3 Ways To Beat The Complexity Bias

The human brain loves to prioritise complex tasks.

But good time management means not wasting time!

Complexity Bias is …..

our tendency to prefer the complicated over the simple.

This causes us to spend too much time thinking and not enough time acting!

Why Does It Exist?

Complexity bias is a form of perfectionism. 

The more complicated something is, the cleverer it makes us feel ……. and we are hard-wired to think that ‘clever’ solutions will be more effective.

Conversely, simple solutions ‘feel’ less clever and so we assume will be less effective

This means we tend to favour complicated solutions over simpler ones, even though they are usually slower, more expensive to implement and as a result less effective.

This is also often the reason that simple projects often don’t get completed.

People drop them in favour of a ‘shiny new object’ which they convince themselves will be a better solution.

3 Ways To Beat It

This isn’t a new problem.

People have been wrestling with this for hundreds of years.

Three tried and tested solutions are:

1. Consistency Matters

Most of the value of a project comes in the last 20% of the work. Completion matters.

Similarly, with habits, it is consistency that matters.

As anyone who has ever signed up for a gym can attest – the best routine is the one you stick to.

Given that there will always be other methods and solutions, you need to take a practical hands-on view when choosing not an ideal one.

What can I really honestly say I believe I will manage to get done/do regularly?

2. Use The 80/20 Rule

The 80/20 rule says that 80% of the value in a project comes from 20% of the inputs.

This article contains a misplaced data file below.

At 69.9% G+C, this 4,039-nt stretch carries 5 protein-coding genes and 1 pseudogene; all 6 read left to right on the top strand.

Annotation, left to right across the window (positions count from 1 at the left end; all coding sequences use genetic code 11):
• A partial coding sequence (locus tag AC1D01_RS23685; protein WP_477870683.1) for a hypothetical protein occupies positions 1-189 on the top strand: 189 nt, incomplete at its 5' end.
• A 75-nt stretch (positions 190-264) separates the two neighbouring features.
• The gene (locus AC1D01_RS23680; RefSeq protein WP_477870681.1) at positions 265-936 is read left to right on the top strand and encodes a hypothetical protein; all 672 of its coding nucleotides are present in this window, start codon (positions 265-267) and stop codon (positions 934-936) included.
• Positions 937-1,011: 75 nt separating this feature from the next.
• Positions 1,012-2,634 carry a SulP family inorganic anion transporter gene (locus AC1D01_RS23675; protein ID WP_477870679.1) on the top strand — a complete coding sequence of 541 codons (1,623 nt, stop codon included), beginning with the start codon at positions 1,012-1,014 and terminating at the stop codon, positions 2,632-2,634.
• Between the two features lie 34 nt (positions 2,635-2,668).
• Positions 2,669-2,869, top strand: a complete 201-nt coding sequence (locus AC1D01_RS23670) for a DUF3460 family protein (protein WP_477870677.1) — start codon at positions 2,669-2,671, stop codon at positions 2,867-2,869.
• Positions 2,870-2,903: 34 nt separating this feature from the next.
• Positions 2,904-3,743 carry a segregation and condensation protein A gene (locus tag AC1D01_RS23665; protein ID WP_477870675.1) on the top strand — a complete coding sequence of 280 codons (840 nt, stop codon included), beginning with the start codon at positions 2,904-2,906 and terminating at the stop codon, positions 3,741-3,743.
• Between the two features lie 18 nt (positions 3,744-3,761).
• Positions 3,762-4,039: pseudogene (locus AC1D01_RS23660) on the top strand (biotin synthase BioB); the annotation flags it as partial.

Whether they are time, money, or something else.

This is a reminder that an easy solution will be the most efficient solution, and so there is good reason to prefer it over the more complex one.

The 80/20 Rule is also known as the Pareto Principle, and it is a great tool for time management.

3. The Lindy Effect

The Lindy Effect says that the longevity of something in the future is proportional to how long it has been around.

If an idea or plan has been around for a long time and has ‘survived’: then it is likely to be in use for a long-time in the future and so more valuable.

This means you avoid new fads and stick with tried and tested ideas that, although boring, will probably work very well.

Put first things first and make sure you have the basics right before allowing yourself to move onto newer ‘shiny objects’!

You Can’t Unsee It!

Now that you know about complexity bias you will probably find yourself seeing it in all sorts of places!

Avoiding complexity bias is incredibly important for being productive and so is something we speak about a lot during our time management courses.

About Ben Richardson

Ben is a director of Acuity Training which he has been running for over 10 years.

He is a Natural Sciences graduate from the University of Cambridge and a qualified accountant with the ICAEW.

He previously worked as a venture capitalist and banker and so had extensive experience with Excel from building financial models before moving to learn SQL, Microsoft Power BI and other technologies more recently.